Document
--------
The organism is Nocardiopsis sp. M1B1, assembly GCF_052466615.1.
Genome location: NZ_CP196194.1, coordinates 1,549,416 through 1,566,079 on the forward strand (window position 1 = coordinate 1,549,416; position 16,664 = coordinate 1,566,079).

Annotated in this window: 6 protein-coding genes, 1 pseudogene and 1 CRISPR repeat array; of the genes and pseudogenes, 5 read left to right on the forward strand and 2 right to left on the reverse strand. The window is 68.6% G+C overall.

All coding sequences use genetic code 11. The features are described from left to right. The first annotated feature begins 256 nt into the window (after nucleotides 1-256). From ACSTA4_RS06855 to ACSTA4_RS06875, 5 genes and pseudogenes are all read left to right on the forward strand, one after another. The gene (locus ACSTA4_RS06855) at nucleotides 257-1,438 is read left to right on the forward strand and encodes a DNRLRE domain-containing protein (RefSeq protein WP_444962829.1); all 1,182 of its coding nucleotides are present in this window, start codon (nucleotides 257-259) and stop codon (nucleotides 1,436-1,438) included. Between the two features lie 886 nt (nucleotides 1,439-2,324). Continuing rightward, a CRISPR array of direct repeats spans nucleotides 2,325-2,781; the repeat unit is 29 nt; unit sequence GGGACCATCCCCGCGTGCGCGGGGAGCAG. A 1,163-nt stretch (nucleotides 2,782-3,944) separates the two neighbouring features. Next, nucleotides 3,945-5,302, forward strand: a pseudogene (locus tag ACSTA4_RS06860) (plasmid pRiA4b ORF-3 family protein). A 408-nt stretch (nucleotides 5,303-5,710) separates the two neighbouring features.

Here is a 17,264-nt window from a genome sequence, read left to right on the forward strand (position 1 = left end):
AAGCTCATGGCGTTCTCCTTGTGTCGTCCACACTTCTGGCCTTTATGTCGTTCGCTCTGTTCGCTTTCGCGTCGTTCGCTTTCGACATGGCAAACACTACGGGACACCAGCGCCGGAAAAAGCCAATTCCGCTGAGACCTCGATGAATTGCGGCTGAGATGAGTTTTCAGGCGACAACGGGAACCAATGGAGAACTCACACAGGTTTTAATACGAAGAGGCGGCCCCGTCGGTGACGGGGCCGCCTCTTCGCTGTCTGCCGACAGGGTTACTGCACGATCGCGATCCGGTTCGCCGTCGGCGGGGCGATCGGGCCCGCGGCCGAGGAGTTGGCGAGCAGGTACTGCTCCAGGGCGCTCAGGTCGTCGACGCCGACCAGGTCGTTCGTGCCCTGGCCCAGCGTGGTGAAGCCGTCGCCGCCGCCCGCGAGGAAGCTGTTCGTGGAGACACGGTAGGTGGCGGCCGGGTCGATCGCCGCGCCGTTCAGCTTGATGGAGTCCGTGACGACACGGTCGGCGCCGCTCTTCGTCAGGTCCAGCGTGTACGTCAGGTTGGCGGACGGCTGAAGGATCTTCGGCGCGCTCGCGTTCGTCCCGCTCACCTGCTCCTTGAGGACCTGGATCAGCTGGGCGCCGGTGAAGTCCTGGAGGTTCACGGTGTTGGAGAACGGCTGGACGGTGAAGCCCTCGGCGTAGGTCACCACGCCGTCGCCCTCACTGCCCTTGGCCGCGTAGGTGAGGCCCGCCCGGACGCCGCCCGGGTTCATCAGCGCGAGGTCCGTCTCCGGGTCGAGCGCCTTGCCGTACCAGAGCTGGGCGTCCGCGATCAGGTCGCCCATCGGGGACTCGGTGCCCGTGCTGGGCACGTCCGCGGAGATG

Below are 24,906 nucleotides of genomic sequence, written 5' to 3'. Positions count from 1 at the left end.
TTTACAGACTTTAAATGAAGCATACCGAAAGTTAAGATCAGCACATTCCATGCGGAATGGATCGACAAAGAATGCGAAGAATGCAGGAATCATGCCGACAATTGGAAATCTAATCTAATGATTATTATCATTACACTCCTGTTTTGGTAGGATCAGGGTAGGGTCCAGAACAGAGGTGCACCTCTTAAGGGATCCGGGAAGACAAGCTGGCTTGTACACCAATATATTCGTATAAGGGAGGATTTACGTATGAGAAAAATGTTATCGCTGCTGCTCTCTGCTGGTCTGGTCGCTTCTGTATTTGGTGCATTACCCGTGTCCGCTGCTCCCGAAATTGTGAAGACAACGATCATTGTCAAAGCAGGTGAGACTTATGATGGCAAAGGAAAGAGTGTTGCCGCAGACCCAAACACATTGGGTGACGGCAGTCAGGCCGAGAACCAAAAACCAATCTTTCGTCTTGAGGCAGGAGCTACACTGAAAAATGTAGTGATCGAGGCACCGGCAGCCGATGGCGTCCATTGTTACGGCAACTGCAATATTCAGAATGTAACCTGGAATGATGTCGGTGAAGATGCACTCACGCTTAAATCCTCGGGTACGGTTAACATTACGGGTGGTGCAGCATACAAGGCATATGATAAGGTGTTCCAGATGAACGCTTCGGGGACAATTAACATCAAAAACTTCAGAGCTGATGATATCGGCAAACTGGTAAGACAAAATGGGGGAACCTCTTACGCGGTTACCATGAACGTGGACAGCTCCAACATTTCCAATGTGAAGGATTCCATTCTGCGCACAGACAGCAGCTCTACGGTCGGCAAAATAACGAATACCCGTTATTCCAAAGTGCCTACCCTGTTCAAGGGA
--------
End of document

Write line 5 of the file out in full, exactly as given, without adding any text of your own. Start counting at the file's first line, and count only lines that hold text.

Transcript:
Here is a 17,264-nt window from a genome sequence, read left to right on the forward strand (position 1 = left end):